1 That it ought not to be attempted.
2 Indeed, Jane, you ought to believe me.
3 I mention it, because it is the living which I ought to have had.
4 As it principally concerns yourself, you ought to know its contents.
5 It ought to be so; it must be so, while he retains the use of his reason.
6 It was in The Times and The Courier, I know; though it was not put in as it ought to be.
7 But I ought to beg his pardon, for I have no right to suppose that Bingley was the person meant.
8 He is also handsome," replied Elizabeth, "which a young man ought likewise to be, if he possibly can.
9 I cannot forget the follies and vices of others so soon as I ought, nor their offenses against myself.
10 Miss Bennet," replied her ladyship, in an angry tone, "you ought to know, that I am not to be trifled with.
11 You may possibly wonder why all this was not told you last night; but I was not then master enough of myself to know what could or ought to be revealed.
12 I have nothing to say against him; he is a most interesting young man; and if he had the fortune he ought to have, I should think you could not do better.
13 The feelings of the person who wrote, and the person who received it, are now so widely different from what they were then, that every unpleasant circumstance attending it ought to be forgotten.
14 She could not imagine what business he could have in town so soon after his arrival in Hertfordshire; and she began to fear that he might be always flying about from one place to another, and never settled at Netherfield as he ought to be.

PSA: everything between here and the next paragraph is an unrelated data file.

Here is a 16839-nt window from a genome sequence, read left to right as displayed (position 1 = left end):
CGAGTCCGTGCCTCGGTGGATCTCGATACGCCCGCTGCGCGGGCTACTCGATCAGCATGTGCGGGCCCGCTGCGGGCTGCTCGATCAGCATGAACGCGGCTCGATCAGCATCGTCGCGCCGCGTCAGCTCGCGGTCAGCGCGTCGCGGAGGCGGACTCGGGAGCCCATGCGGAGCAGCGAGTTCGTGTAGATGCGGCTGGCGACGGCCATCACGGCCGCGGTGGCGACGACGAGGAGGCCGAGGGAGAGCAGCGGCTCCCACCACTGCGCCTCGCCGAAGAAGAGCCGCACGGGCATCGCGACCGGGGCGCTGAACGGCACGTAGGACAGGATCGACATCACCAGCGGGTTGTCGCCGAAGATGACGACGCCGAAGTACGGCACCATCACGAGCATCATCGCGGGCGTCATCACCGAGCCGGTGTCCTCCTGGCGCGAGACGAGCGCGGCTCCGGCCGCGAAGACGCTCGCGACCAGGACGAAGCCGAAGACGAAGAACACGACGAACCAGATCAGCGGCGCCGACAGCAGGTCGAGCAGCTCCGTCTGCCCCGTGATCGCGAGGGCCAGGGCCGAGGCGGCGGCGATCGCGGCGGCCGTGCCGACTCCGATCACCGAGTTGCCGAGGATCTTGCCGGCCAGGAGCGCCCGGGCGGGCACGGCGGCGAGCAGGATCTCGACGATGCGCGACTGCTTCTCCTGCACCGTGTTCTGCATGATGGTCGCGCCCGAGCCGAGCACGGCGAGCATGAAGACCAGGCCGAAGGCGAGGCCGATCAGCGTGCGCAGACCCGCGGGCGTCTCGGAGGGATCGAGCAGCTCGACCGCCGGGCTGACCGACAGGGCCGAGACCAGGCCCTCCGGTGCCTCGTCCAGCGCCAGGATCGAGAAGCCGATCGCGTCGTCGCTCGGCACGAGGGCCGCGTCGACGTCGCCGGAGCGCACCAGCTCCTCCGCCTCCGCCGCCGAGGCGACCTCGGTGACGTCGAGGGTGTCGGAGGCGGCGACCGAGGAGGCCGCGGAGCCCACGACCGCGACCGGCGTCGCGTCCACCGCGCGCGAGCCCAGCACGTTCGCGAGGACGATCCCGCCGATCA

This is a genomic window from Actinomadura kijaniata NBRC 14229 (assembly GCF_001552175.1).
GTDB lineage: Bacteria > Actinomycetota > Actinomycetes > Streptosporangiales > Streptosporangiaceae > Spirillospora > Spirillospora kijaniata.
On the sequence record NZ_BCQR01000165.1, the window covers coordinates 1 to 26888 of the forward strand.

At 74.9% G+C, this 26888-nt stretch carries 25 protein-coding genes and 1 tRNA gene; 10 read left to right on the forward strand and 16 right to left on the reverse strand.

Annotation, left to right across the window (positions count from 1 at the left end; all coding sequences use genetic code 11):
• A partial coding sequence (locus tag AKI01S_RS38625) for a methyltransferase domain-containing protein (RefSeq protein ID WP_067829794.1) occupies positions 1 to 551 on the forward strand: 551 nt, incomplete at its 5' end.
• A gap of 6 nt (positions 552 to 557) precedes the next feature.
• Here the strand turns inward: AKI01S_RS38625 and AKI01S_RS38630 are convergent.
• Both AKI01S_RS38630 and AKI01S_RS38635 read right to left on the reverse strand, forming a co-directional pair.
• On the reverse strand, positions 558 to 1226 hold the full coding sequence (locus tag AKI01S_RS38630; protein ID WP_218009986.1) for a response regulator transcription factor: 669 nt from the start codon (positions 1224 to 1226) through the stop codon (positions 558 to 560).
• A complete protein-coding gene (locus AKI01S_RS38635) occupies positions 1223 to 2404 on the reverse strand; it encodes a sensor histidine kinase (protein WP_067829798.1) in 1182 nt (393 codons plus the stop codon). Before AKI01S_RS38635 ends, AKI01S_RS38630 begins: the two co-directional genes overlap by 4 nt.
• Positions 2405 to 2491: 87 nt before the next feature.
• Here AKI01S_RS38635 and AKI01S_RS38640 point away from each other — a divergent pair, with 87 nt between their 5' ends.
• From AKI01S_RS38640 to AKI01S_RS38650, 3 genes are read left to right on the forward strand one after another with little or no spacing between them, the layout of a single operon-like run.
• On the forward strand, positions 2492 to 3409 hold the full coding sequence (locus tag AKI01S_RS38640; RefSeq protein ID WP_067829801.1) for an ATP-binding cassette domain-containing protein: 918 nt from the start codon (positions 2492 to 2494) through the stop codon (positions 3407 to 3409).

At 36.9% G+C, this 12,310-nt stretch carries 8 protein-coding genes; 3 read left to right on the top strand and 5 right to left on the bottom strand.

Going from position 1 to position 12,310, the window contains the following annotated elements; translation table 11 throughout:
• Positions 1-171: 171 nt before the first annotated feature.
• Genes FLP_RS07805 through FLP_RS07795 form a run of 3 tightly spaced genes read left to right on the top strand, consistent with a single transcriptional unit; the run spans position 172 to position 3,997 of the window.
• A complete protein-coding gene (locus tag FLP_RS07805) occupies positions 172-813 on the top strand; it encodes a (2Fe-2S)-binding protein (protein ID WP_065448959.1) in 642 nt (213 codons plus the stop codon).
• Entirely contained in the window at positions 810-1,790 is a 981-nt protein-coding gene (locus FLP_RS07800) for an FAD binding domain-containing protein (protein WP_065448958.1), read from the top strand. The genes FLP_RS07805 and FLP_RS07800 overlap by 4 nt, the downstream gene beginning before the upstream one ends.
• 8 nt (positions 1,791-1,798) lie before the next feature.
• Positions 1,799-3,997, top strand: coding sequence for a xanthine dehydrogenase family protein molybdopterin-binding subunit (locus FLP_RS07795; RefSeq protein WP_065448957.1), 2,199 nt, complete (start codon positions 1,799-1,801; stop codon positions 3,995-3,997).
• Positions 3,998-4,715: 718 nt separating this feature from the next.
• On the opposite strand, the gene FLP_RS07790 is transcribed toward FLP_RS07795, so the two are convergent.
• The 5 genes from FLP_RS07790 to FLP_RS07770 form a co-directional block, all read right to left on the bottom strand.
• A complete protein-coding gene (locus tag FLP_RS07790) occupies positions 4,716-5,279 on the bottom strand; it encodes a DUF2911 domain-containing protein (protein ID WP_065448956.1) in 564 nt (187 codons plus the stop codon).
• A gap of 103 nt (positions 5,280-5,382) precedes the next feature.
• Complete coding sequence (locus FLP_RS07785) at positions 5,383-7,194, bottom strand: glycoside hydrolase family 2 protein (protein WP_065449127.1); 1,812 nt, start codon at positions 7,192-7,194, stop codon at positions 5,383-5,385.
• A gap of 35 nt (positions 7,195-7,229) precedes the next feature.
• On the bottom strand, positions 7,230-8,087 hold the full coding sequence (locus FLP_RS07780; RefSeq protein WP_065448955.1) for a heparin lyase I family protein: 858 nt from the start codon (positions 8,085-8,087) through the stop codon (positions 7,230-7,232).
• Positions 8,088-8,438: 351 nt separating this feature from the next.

15 Wickham was not at all more distressed than herself, but his manners were always so pleasing, that had his character and his marriage been exactly what they ought, his smiles and his easy address, while he claimed their relationship, would have delighted them all.
16 She inquired into Charlotte's domestic concerns familiarly and minutely, gave her a great deal of advice as to the management of them all; told her how everything ought to be regulated in so small a family as hers, and instructed her as to the care of her cows and her poultry.
17 They were rather handsome, had been educated in one of the first private seminaries in town, had a fortune of twenty thousand pounds, were in the habit of spending more than they ought, and of associating with people of rank, and were therefore in every respect entitled to think well of themselves, and meanly of others.
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